Fire: The 4-2-2-1-1 has become a very good tactical plan for the Fire at this point in this season with the players available (and unavailable). In fact, it looked even better last week with both Maloney and Shipp playing as outside mids. Both were very active and found those little pockets of space across the middle, and both were excellent at releasing Jones and Palmer on the overlap outside. Good defense, improving midfield and ... and ... and ... and there's no two ways about it: Coach Yallop and the rest of the Fire coaching staff need to change who plays up front - and more importantly, how they play. While we're at it, let's steal a page from the very successful Book of Sounders.
The Fire need to recognize that continuing to build an attack which ends with the ball being crossed in the air into the box should not be the attacking focus for the Fire this season. It needs to change for two reasons.
Reason One: None of the players which the Fire can employ up top are deadly in the air, especially with a ball crossed into the box. None can play like Bradley Wright-Phillips, or Chris Wondolowski, or Alan Gordon.
Reason Two: Every other team in MLS has two tall, strong CBs whose first, best defensive skill is to play in the air against the endline cross. So we cross the ball in the air into the box and they head it out, every time.
So, how to be successful?
Play quickly and simply with the Fire's quickest and most dangerous players up front - i.e.m settle on Accam, Amerikwa, Igboananike and (soon) Magee as the two strikers. Then play one over the top and the other underneath, and encourage them to be constantly buzzing/moving/interchanging, learning the same set of runs in the box, the same coordinated movements in the middle third, learning to make runs to the posts when the ball is passed from the wing. Play the ball to feet in the middle or play the ball over the top to stretch the defense. Get the strikers to make the runs to connect with thru balls from Maloney or Shipp or Polster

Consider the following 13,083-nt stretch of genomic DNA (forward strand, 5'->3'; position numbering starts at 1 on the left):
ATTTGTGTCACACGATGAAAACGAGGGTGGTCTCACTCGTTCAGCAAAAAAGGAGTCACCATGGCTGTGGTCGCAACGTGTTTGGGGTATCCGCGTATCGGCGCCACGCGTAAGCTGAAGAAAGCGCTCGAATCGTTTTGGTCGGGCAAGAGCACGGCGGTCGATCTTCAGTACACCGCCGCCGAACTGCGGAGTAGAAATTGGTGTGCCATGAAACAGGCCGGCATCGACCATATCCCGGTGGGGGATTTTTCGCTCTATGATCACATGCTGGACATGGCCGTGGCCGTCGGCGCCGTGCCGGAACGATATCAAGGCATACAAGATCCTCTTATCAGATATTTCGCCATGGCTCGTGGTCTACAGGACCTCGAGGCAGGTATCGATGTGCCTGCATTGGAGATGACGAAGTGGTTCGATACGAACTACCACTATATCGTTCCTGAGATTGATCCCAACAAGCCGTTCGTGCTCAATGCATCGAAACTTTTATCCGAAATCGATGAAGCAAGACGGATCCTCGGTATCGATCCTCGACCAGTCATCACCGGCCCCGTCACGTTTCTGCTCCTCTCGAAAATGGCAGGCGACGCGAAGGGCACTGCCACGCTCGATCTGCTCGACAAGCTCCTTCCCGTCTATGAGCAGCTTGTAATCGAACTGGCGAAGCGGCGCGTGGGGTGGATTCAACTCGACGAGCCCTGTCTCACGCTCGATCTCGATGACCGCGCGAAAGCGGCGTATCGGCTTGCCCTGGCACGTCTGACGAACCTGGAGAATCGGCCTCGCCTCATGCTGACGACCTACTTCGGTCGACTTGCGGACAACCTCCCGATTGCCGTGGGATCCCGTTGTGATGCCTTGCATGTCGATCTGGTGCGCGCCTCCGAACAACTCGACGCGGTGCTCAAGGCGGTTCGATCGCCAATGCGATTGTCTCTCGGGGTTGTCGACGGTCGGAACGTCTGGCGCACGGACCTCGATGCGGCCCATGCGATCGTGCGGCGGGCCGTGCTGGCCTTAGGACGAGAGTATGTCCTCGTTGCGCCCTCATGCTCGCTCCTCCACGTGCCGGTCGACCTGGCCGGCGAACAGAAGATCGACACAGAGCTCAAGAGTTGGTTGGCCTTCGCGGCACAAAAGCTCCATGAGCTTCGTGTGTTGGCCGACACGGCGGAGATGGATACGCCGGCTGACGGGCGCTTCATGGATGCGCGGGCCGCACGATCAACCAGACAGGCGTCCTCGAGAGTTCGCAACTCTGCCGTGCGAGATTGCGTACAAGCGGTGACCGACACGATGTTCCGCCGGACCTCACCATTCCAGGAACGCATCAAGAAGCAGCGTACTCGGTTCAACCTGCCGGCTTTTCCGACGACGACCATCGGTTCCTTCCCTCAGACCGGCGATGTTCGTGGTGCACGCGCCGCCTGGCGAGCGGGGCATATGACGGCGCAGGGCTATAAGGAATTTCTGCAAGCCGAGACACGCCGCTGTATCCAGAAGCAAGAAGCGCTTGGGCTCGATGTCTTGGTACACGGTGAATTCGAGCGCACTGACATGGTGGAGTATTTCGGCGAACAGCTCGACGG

The entire forward group must work on being predictable for each other and for the mids behind them, and there should be an ever-developing rhythm to their movements. All four players are very quick over 10 yards and all (save Magee) are very fast over 40 yards.
With time and training they could develop into a nightmare set of front-runners a la Dempsey and Martins for Seattle. And once all four are fit and trained, how would you like to be one of the enemy centerbacks - having chased Accam and fought Amerikwa for 70 minutes - watching Igboananike come off the bench as a sub?
So for next week, the Fire should start in the 4-2-2-1-1 with Jones, Larentowicz, Adailton, and Palmer as the 4 in defense, Polster and Cocis/Ritter as the first -2, Maloney and Shipp as the second -2, and with Accam and Amerikwa/Igboananike in the -1-1 spots. Pace outside, control in the midfield, and pace and strength up top ... here we come, New York!